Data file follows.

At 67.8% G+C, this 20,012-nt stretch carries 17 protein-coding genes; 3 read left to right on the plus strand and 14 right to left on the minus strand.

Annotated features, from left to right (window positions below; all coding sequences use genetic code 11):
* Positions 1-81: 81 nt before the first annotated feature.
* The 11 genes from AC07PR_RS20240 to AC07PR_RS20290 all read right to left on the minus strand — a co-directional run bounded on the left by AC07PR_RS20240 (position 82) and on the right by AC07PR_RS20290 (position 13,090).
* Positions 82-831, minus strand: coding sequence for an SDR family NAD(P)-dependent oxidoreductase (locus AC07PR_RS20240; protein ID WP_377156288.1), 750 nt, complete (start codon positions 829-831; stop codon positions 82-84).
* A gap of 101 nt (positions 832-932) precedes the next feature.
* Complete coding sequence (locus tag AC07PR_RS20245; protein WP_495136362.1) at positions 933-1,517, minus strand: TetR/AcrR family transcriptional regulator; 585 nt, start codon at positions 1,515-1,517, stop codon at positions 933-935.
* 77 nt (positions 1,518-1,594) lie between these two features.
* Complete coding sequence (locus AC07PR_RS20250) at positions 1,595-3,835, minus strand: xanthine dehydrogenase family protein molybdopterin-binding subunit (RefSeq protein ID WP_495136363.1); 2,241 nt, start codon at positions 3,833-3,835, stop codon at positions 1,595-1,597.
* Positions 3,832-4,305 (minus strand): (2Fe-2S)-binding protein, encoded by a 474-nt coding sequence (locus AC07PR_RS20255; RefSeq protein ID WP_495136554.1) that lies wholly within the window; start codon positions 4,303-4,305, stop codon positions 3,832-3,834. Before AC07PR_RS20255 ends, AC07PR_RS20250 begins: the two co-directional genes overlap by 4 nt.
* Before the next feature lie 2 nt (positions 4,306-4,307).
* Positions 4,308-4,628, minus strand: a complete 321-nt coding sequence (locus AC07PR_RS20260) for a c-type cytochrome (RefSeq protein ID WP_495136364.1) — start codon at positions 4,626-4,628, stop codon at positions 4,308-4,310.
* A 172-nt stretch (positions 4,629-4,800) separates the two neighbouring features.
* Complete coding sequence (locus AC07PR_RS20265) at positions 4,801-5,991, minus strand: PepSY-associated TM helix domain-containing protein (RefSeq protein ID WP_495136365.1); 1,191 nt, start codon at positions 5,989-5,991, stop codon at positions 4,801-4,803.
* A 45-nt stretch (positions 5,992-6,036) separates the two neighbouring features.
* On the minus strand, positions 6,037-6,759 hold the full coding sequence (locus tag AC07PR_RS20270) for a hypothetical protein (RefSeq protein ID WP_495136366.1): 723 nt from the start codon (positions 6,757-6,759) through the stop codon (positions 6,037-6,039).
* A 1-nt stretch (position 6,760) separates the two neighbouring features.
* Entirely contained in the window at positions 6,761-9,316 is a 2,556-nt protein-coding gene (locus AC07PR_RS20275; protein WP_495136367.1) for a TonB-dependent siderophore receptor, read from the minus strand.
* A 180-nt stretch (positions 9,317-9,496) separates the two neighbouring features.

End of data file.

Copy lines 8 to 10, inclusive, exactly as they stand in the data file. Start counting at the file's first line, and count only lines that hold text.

* 77 nt (positions 1,518-1,594) lie between these two features.
* Complete coding sequence (locus AC07PR_RS20250) at positions 1,595-3,835, minus strand: xanthine dehydrogenase family protein molybdopterin-binding subunit (RefSeq protein ID WP_495136363.1); 2,241 nt, start codon at positions 3,833-3,835, stop codon at positions 1,595-1,597.
* Positions 3,832-4,305 (minus strand): (2Fe-2S)-binding protein, encoded by a 474-nt coding sequence (locus AC07PR_RS20255; RefSeq protein ID WP_495136554.1) that lies wholly within the window; start codon positions 4,303-4,305, stop codon positions 3,832-3,834. Before AC07PR_RS20255 ends, AC07PR_RS20250 begins: the two co-directional genes overlap by 4 nt.